NBC confirmed on Wednesday that it is building a new studio for Jimmy Fallon, host of the network’s “Late Night,” in New York City. The network did not, however, comment on reports that the new studio will become home for a transplanted “The Tonight Show” with Fallon as host.
If Leno’s departure comes to pass, it will be the second time he’s left the show.
In 2009, Conan O’Brien replaced Leno on “The Tonight Show,” but by early 2010—and a failed primetime show—Leno returned to the show and O’Brien was shown the door.
Not before he received a $45 million exit paycheck.
O’Brien eventually wound up on TBS with a late night show of his own.
ABC made a bold move earlier this year by moving “Jimmy Kimmel Live” to the 11:35 p.m. time slot, pitting the show head-to-head against the “The Tonight Show” and CBS’ “Late Night with David Letterman.”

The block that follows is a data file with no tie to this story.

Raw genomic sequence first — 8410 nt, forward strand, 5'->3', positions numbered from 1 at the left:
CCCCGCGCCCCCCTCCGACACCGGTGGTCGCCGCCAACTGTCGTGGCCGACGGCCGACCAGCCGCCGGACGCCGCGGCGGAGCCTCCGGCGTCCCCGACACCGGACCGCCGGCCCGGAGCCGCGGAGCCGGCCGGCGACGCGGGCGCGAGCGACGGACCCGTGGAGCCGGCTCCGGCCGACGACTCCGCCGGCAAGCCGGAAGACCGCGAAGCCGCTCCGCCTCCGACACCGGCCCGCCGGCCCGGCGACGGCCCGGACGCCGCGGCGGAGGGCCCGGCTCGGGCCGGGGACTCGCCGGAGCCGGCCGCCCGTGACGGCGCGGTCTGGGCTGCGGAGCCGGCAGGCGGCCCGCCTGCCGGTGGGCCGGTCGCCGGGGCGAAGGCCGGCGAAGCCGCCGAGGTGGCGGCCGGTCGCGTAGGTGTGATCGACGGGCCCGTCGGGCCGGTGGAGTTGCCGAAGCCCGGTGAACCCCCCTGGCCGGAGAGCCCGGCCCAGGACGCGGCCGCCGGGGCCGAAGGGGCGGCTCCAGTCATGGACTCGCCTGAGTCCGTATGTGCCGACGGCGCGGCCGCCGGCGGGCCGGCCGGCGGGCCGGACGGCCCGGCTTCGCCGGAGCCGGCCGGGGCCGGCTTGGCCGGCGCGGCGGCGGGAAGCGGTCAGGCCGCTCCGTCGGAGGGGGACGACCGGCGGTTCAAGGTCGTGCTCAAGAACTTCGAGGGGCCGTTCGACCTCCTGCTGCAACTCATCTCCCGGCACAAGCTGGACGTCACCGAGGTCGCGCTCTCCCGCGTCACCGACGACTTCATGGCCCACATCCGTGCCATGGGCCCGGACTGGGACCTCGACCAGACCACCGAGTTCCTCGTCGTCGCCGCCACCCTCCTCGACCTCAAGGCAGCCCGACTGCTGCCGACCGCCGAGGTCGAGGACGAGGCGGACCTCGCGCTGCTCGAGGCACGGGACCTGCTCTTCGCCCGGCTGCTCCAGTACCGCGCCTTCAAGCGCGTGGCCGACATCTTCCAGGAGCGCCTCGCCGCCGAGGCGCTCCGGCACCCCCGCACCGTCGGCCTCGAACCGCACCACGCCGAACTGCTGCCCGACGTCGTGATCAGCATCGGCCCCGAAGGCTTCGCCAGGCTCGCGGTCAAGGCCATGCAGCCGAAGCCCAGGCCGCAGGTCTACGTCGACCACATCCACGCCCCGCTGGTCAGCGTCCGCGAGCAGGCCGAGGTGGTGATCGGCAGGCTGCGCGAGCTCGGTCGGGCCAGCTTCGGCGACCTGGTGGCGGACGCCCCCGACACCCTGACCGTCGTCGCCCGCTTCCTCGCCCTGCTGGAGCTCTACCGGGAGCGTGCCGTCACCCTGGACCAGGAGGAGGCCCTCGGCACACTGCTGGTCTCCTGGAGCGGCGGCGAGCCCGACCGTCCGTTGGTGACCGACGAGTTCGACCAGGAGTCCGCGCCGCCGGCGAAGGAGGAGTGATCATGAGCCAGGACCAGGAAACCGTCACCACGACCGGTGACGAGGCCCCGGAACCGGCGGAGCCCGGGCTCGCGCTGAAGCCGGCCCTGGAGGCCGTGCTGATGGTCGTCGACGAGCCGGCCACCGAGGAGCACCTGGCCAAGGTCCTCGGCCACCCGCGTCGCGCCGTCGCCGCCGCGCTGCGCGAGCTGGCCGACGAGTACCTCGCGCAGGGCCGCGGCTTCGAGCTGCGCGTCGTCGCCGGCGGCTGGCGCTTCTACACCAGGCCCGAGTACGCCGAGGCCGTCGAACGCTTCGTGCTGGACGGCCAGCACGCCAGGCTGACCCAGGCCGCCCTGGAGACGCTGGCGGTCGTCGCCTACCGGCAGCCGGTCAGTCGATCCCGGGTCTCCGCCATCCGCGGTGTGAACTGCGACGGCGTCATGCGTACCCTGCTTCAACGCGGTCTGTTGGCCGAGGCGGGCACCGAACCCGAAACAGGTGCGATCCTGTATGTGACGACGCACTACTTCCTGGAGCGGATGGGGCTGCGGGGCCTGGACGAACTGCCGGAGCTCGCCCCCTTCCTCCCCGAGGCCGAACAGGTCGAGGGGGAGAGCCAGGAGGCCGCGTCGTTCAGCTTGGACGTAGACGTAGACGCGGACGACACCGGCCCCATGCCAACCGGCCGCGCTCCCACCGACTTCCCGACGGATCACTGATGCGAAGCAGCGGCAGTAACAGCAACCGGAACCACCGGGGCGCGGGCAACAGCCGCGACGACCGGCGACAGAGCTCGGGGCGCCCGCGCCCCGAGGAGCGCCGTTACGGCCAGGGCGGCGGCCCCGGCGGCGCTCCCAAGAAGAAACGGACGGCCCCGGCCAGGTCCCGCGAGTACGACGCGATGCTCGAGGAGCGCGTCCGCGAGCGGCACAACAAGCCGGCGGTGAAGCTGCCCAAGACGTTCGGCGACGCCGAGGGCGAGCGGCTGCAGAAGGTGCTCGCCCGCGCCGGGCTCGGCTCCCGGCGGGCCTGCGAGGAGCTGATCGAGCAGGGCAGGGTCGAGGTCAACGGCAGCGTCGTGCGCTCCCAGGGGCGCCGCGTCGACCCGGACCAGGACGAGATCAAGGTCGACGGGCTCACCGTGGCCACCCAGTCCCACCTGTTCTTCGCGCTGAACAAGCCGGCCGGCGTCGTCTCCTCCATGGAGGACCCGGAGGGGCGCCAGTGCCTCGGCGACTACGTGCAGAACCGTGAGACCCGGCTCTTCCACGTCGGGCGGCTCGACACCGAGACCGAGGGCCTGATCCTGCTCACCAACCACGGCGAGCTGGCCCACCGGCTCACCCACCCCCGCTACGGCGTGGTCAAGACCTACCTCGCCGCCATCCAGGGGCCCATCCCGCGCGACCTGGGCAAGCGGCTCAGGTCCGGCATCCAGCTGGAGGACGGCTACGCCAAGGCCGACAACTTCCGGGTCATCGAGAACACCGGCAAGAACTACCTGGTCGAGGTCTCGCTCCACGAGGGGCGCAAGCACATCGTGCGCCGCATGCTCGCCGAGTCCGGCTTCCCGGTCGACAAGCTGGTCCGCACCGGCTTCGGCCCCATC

At 38, Fallon, if he replaces Leno, will be the youngest of the 11:35 p.m. time slot talk show hosts, which could lead to attracting the younger viewing audience.
Forgive this viewer for being skeptical of Leno’s departure from “The Tonight Show.”
He’s done it before and has been rumored to be on the chopping block before.
NBC made a mistake in 2010 by restoring Leno and ousting O’Brien, so what makes anyone think that what the network is rumored to be doing will wind up being what actually goes down?
It seems the industry—and its viewership—longs for long-term deals and the stability of the same host being on TV at 11:35 p.m. every night.
Guess what? Those days are gone.
Even if Fallon replaces Leno, how long before he moves on to the greener pastures of higher-paying jobs and creative challenges?
The TV environment is so volatile these days that stars and programs are fleeting and subject to whimsical changes by network execs.
There is, however, one thing that late night viewers can expect when it comes to their beloved talk shows: the unexpected.
The “Tonight Show” airs at 10:35 p.m. on KSL 5 in Provo.